Skip to main content

It looks like you’re using an out-of-date web browser. For a better experience please consider upgrading.

Find out more

Archie

Share this:

Archie Grand Appeal Patient

Six-year-old Archie has been in and out of Bristol Children’s Hospital for most of his life. Archie suffers with scoliosis and kyphosis which means his spine is curved as well as a heart condition called Scimitar Syndrome and other issues. His mum, Hayley, tells us about his journey.

“Archie was born at 37.5 weeks. He weighed just 5lb 11oz, which was nowhere near the 9lb weight we were expecting after many scans throughout a normal pregnancy. Durning a check, they told us he was missing his right little finger and had a shortened arm. He had a scan to check his heart, and chest X-ray, but they all came back as normal.

We found out about Archie’s heart condition when he was four and a half months old. He wasn’t gaining weight, so during an appointment at our local hospital for his hand and arm, I told our consultant I wasn’t happy with his breathing. The doctor agreed and Archie had another chest X-ray, which showed his heart to be enlarged on the right side.

It very quickly snowballed. We went from one night in our local children’s hospital to being blue-lighted to Bristol Children’s Hospital where we spent the following three weeks. Archie was diagnosed with scoliosis two months later – a condition that causes the spine to curve and twist.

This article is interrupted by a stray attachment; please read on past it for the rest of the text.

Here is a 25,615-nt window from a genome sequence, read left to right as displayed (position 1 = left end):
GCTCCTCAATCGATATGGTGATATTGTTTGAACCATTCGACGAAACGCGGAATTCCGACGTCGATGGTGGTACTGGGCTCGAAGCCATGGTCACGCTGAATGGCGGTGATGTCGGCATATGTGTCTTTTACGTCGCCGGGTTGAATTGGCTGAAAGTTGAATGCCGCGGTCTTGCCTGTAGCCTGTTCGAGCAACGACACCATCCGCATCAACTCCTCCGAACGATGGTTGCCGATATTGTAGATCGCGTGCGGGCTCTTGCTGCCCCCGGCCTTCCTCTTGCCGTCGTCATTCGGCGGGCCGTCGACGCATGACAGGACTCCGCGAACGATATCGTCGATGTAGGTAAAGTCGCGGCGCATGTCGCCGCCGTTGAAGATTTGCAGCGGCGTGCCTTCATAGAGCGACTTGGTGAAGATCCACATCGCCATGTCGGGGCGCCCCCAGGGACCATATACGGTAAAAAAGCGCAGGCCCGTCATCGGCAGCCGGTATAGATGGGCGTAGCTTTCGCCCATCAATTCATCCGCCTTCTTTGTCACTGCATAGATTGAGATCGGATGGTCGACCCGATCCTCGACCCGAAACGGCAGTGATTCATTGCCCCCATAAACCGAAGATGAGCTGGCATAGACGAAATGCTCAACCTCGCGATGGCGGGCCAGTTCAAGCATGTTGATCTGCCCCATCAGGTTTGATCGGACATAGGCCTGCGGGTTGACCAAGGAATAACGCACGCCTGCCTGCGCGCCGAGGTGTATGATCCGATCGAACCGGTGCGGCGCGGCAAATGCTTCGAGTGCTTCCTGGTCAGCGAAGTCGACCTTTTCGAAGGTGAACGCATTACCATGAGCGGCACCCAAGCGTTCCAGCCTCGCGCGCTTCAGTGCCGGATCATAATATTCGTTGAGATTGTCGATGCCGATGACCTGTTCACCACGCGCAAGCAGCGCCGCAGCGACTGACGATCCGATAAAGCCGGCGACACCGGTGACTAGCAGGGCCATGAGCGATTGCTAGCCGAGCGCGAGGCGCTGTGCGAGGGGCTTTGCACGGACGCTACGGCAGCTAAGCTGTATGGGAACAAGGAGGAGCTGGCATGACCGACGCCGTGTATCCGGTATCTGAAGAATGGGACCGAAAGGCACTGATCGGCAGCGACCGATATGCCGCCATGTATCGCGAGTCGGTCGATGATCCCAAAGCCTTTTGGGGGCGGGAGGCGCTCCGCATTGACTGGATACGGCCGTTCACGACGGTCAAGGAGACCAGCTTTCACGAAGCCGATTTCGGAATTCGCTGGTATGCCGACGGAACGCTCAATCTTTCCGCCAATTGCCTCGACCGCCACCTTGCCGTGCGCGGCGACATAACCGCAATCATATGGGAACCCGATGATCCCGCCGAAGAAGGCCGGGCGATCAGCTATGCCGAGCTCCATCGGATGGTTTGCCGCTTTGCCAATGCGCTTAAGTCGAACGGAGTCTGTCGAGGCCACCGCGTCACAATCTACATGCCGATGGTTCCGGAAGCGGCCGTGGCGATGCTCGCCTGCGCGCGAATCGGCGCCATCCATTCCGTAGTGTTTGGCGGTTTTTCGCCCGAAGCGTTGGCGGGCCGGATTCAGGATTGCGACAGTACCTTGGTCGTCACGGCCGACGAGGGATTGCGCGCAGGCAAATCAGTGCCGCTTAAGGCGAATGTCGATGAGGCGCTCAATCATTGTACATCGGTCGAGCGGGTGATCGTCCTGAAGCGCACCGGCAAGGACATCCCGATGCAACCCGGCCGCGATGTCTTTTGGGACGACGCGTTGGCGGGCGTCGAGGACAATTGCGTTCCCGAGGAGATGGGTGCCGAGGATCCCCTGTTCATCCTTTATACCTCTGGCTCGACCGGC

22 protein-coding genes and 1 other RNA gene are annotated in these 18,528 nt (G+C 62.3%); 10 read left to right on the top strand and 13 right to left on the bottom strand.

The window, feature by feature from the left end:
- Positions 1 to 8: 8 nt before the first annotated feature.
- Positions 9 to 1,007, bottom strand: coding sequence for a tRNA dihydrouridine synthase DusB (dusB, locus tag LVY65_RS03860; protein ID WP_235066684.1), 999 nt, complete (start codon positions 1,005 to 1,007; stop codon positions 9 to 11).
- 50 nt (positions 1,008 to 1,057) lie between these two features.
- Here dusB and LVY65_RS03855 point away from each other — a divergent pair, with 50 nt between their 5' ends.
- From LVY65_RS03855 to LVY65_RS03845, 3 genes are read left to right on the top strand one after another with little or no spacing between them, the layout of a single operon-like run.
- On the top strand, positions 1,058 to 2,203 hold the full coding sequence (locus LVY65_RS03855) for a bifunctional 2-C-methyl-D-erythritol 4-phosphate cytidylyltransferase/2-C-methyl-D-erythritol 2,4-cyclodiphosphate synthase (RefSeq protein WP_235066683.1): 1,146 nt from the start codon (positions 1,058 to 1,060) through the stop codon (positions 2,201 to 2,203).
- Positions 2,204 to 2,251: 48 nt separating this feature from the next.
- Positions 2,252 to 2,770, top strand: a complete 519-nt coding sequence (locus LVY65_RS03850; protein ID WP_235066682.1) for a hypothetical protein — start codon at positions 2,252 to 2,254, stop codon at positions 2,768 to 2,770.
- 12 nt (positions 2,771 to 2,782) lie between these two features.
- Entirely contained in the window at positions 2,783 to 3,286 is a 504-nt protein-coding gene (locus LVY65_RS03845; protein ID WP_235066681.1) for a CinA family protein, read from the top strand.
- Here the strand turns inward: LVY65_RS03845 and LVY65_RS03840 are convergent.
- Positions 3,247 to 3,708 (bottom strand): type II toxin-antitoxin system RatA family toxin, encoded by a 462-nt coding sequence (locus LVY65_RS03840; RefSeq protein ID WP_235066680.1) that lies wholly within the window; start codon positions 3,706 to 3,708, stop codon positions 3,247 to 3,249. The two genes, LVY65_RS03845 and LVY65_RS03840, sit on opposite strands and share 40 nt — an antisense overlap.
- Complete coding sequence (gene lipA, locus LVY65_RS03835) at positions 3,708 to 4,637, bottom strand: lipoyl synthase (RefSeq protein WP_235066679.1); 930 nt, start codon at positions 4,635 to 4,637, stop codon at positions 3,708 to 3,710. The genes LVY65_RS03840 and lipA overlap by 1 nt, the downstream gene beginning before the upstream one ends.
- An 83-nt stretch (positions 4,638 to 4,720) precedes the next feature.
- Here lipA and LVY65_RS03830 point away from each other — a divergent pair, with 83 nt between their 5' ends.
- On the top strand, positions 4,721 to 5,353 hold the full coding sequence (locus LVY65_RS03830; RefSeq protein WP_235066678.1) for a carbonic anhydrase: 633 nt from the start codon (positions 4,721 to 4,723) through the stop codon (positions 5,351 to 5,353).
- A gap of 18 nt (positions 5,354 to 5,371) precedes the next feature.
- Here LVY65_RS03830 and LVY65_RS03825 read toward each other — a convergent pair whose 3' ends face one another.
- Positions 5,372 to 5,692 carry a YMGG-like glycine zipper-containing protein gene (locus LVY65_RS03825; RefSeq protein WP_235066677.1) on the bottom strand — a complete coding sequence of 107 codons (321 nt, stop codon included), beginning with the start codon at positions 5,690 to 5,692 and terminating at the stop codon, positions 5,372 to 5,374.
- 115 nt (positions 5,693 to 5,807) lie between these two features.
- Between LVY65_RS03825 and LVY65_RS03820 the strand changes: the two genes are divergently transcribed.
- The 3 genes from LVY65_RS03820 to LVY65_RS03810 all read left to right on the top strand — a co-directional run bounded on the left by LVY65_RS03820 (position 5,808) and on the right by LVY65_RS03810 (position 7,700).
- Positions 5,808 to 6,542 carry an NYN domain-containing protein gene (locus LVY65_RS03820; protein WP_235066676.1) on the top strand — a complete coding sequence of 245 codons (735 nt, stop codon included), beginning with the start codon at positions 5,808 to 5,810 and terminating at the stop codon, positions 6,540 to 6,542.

Archie’s conditions (or his superpowers, as we call them) affect his breathing and mobility on a daily basis, but he is so brave.

Archie and his dad

Over the past six years, we have stayed in Bristol many times. While Archie was in the Seahorse Paediatric Intensive Care Unit, his dad stayed in Paul’s House. We were so grateful for the free family accommodation provided by The Grand Appeal, directly opposite the hospital so he was never more than a few minutes away from Archie.

“It’s heartbreaking to see your child go through huge operations at such a young age.”

Hayley, Archie’s mum

Archie used a Halo Traction wheelchair every day in the run up to his spinal surgery. The wheelchair is a treatment for curved and twisted spines – it pulls at it with weights to straighten the spine so that the surgery is more likely to be a success. For Archie, he had 6kgs of weight pulling his spine straight, and he was amazing throughout it.

For four weeks, he was in it for 22 hours a day. Without it, he’d have spent those four weeks confined to a bed in ‘traction’ instead.

So, the wheelchair has been an absolute life changer. It gave him more movement in his neck and head, and he can be moved around. It meant he could still do the things he enjoys – visit the activities room, go to the on-site school, get some fresh air in the Oasis garden – all while undergoing treatment.

At the end of the month, he had his third spinal operation to put growing rods in. These rods are fused to his spine, so that as he grows, his spine will grow in the right direction, too.

The days at Bristol Children’s Hospital are long but friendly nurses and excellent doctors, along with all the other amazing hospital staff, really help keep morale high.

Archie loves to play with Lego, get stuck into arts and crafts and read books. Daily singing sessions with play therapist Alex really help too.

Having a big family and lots of friends visiting us at the weekends helps the weeks pass by. Archie is a very positive, fun and highly entertaining little lad who can’t wait to get home to see his loved ones and of course, his two dogs, Mo and Jasper!”

We’d like to say a huge thank you to one of our incredibly generous trusts for funding the Halo Traction wheelchair. Not only does it help treat debilitating and painful spinal conditions, but it massively improves quality of life for children like Archie. It means they can carry on doing exactly what they should be – enjoying their childhood.

Will you help more children like Archie?

Make a difference to the sick children of the South West and donate today.

Take your reading further this World Book Day.